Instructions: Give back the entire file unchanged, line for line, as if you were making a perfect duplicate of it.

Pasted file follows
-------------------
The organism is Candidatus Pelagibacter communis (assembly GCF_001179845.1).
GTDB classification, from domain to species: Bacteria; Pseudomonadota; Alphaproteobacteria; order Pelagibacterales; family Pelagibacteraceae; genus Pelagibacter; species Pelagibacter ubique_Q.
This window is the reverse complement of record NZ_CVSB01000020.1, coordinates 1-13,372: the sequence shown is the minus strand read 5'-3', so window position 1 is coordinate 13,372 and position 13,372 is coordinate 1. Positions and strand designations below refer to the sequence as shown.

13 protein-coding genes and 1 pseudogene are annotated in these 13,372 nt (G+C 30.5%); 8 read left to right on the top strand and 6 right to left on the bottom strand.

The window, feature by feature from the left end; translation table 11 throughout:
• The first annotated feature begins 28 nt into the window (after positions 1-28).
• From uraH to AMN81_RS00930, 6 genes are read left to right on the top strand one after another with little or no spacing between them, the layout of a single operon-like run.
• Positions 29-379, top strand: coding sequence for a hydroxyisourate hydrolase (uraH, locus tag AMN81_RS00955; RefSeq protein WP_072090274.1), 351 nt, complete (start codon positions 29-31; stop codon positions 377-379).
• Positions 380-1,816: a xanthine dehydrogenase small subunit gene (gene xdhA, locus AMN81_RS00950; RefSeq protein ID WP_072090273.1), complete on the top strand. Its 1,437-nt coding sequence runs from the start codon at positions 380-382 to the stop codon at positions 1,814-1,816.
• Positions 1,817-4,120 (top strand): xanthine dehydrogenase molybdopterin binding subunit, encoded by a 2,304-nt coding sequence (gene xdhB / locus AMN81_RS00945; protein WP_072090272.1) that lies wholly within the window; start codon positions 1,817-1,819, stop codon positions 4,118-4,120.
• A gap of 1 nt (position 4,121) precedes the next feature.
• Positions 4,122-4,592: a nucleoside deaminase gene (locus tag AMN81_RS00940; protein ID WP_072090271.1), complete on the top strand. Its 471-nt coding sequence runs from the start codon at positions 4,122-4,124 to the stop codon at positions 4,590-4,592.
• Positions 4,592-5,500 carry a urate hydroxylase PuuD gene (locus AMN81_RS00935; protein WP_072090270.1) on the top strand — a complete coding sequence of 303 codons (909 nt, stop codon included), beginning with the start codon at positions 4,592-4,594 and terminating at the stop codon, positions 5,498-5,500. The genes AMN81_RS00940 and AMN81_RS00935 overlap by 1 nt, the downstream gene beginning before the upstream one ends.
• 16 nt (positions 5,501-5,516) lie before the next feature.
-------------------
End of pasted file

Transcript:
The organism is Candidatus Pelagibacter communis (assembly GCF_001179845.1).
GTDB classification, from domain to species: Bacteria; Pseudomonadota; Alphaproteobacteria; order Pelagibacterales; family Pelagibacteraceae; genus Pelagibacter; species Pelagibacter ubique_Q.
This window is the reverse complement of record NZ_CVSB01000020.1, coordinates 1-13,372: the sequence shown is the minus strand read 5'-3', so window position 1 is coordinate 13,372 and position 13,372 is coordinate 1. Positions and strand designations below refer to the sequence as shown.

13 protein-coding genes and 1 pseudogene are annotated in these 13,372 nt (G+C 30.5%); 8 read left to right on the top strand and 6 right to left on the bottom strand.

The window, feature by feature from the left end; translation table 11 throughout:
• The first annotated feature begins 28 nt into the window (after positions 1-28).
• From uraH to AMN81_RS00930, 6 genes are read left to right on the top strand one after another with little or no spacing between them, the layout of a single operon-like run.
• Positions 29-379, top strand: coding sequence for a hydroxyisourate hydrolase (uraH, locus tag AMN81_RS00955; RefSeq protein WP_072090274.1), 351 nt, complete (start codon positions 29-31; stop codon positions 377-379).
• Positions 380-1,816: a xanthine dehydrogenase small subunit gene (gene xdhA, locus AMN81_RS00950; RefSeq protein ID WP_072090273.1), complete on the top strand. Its 1,437-nt coding sequence runs from the start codon at positions 380-382 to the stop codon at positions 1,814-1,816.
• Positions 1,817-4,120 (top strand): xanthine dehydrogenase molybdopterin binding subunit, encoded by a 2,304-nt coding sequence (gene xdhB / locus AMN81_RS00945; protein WP_072090272.1) that lies wholly within the window; start codon positions 1,817-1,819, stop codon positions 4,118-4,120.
• A gap of 1 nt (position 4,121) precedes the next feature.
• Positions 4,122-4,592: a nucleoside deaminase gene (locus tag AMN81_RS00940; protein ID WP_072090271.1), complete on the top strand. Its 471-nt coding sequence runs from the start codon at positions 4,122-4,124 to the stop codon at positions 4,590-4,592.
• Positions 4,592-5,500 carry a urate hydroxylase PuuD gene (locus AMN81_RS00935; protein WP_072090270.1) on the top strand — a complete coding sequence of 303 codons (909 nt, stop codon included), beginning with the start codon at positions 4,592-4,594 and terminating at the stop codon, positions 5,498-5,500. The genes AMN81_RS00940 and AMN81_RS00935 overlap by 1 nt, the downstream gene beginning before the upstream one ends.
• 16 nt (positions 5,501-5,516) lie before the next feature.